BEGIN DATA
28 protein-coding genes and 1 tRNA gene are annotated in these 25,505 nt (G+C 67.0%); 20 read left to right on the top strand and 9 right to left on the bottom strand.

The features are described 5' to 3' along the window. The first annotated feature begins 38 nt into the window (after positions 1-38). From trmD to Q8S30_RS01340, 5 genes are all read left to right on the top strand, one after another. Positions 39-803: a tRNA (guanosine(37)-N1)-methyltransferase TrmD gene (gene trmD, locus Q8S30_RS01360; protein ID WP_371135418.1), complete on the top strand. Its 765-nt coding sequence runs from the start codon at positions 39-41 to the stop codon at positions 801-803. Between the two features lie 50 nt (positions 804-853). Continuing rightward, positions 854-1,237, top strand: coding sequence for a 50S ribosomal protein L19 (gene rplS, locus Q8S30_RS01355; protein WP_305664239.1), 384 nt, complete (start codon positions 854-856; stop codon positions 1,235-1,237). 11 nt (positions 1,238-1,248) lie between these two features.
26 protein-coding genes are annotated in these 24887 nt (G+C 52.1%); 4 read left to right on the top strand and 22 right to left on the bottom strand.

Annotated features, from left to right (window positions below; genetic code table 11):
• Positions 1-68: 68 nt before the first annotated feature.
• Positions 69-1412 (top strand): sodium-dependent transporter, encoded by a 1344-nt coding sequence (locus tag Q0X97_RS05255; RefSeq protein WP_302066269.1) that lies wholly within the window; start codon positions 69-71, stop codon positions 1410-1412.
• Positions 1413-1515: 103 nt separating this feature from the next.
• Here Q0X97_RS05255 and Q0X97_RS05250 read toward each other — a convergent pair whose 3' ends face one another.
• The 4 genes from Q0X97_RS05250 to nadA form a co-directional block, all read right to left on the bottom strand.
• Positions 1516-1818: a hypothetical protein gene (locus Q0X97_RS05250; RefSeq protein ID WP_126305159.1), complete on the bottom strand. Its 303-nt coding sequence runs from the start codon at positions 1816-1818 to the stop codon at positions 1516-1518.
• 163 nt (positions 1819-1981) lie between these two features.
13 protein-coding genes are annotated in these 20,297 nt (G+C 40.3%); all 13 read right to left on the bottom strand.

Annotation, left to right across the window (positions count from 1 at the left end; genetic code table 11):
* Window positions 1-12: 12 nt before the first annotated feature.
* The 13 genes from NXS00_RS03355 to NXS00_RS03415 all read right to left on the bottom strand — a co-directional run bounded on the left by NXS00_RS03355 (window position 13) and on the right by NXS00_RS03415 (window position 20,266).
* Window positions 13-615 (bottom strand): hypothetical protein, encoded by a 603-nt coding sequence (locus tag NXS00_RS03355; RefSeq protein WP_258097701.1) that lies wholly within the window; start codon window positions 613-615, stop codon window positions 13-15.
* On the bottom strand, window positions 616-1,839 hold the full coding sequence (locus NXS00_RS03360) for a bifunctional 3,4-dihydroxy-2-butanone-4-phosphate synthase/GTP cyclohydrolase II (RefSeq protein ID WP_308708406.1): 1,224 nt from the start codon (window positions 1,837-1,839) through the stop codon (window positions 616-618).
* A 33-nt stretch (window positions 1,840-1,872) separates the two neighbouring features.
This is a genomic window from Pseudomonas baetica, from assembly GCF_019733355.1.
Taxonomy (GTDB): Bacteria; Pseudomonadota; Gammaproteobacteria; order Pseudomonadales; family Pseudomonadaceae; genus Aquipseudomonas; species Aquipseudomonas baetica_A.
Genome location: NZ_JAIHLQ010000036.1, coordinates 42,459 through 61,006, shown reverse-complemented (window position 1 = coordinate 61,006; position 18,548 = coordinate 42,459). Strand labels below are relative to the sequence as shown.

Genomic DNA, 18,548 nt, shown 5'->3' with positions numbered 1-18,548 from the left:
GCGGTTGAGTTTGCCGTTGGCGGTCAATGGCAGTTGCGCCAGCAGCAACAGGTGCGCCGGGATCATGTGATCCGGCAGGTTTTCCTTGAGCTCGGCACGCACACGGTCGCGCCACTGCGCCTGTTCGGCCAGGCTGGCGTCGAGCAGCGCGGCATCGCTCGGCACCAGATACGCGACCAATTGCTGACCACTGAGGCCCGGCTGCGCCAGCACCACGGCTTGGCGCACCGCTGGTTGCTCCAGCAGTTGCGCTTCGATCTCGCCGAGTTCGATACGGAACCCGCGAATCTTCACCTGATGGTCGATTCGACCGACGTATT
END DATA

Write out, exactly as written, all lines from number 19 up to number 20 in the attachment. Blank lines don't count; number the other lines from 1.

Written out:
This is a genomic window from Pseudomonas baetica, from assembly GCF_019733355.1.
Taxonomy (GTDB): Bacteria; Pseudomonadota; Gammaproteobacteria; order Pseudomonadales; family Pseudomonadaceae; genus Aquipseudomonas; species Aquipseudomonas baetica_A.